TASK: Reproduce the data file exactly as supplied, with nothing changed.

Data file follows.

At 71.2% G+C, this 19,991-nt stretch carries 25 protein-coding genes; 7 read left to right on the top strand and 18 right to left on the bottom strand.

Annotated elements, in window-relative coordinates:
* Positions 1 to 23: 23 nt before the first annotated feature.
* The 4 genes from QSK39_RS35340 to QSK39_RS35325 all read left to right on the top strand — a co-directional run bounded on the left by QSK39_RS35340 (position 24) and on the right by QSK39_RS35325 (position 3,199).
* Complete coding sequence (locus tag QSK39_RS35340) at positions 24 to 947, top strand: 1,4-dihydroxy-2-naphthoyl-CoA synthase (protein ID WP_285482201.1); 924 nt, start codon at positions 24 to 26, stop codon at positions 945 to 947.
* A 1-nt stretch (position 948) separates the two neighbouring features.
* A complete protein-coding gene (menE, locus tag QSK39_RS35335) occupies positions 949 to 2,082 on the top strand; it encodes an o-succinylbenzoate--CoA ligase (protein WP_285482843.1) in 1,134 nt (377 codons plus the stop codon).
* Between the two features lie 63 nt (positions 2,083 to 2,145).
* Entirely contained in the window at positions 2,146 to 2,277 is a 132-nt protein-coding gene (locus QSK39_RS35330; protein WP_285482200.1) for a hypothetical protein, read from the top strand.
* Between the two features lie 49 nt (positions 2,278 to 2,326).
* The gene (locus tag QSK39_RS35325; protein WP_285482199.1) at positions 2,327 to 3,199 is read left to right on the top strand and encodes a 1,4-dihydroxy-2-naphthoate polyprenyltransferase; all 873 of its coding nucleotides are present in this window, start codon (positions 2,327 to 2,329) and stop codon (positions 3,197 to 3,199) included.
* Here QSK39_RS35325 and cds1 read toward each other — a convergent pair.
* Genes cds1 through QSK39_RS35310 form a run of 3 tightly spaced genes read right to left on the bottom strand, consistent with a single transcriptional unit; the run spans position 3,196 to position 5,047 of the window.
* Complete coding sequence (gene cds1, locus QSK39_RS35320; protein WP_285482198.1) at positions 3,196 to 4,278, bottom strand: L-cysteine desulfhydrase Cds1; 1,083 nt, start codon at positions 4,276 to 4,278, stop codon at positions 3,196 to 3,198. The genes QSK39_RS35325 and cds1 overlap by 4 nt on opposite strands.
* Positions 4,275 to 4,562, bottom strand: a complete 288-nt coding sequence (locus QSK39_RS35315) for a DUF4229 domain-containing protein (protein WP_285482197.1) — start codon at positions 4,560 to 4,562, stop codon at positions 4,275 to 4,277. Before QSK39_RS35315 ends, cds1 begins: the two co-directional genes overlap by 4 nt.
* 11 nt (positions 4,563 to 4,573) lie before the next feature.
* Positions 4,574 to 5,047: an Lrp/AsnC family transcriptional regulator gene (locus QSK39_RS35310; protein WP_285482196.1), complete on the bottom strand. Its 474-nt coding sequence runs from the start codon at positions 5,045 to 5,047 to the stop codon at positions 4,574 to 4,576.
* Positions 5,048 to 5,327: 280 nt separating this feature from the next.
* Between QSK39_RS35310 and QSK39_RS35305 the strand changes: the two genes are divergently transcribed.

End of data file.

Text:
At 71.2% G+C, this 19,991-nt stretch carries 25 protein-coding genes; 7 read left to right on the top strand and 18 right to left on the bottom strand.

Annotated elements, in window-relative coordinates:
* Positions 1 to 23: 23 nt before the first annotated feature.
* The 4 genes from QSK39_RS35340 to QSK39_RS35325 all read left to right on the top strand — a co-directional run bounded on the left by QSK39_RS35340 (position 24) and on the right by QSK39_RS35325 (position 3,199).
* Complete coding sequence (locus tag QSK39_RS35340) at positions 24 to 947, top strand: 1,4-dihydroxy-2-naphthoyl-CoA synthase (protein ID WP_285482201.1); 924 nt, start codon at positions 24 to 26, stop codon at positions 945 to 947.
* A 1-nt stretch (position 948) separates the two neighbouring features.
* A complete protein-coding gene (menE, locus tag QSK39_RS35335) occupies positions 949 to 2,082 on the top strand; it encodes an o-succinylbenzoate--CoA ligase (protein WP_285482843.1) in 1,134 nt (377 codons plus the stop codon).
* Between the two features lie 63 nt (positions 2,083 to 2,145).
* Entirely contained in the window at positions 2,146 to 2,277 is a 132-nt protein-coding gene (locus QSK39_RS35330; protein WP_285482200.1) for a hypothetical protein, read from the top strand.
* Between the two features lie 49 nt (positions 2,278 to 2,326).
* The gene (locus tag QSK39_RS35325; protein WP_285482199.1) at positions 2,327 to 3,199 is read left to right on the top strand and encodes a 1,4-dihydroxy-2-naphthoate polyprenyltransferase; all 873 of its coding nucleotides are present in this window, start codon (positions 2,327 to 2,329) and stop codon (positions 3,197 to 3,199) included.
* Here QSK39_RS35325 and cds1 read toward each other — a convergent pair.
* Genes cds1 through QSK39_RS35310 form a run of 3 tightly spaced genes read right to left on the bottom strand, consistent with a single transcriptional unit; the run spans position 3,196 to position 5,047 of the window.
* Complete coding sequence (gene cds1, locus QSK39_RS35320; protein WP_285482198.1) at positions 3,196 to 4,278, bottom strand: L-cysteine desulfhydrase Cds1; 1,083 nt, start codon at positions 4,276 to 4,278, stop codon at positions 3,196 to 3,198. The genes QSK39_RS35325 and cds1 overlap by 4 nt on opposite strands.
* Positions 4,275 to 4,562, bottom strand: a complete 288-nt coding sequence (locus QSK39_RS35315) for a DUF4229 domain-containing protein (protein WP_285482197.1) — start codon at positions 4,560 to 4,562, stop codon at positions 4,275 to 4,277. Before QSK39_RS35315 ends, cds1 begins: the two co-directional genes overlap by 4 nt.
* 11 nt (positions 4,563 to 4,573) lie before the next feature.
* Positions 4,574 to 5,047: an Lrp/AsnC family transcriptional regulator gene (locus QSK39_RS35310; protein WP_285482196.1), complete on the bottom strand. Its 474-nt coding sequence runs from the start codon at positions 5,045 to 5,047 to the stop codon at positions 4,574 to 4,576.
* Positions 5,048 to 5,327: 280 nt separating this feature from the next.
* Between QSK39_RS35310 and QSK39_RS35305 the strand changes: the two genes are divergently transcribed.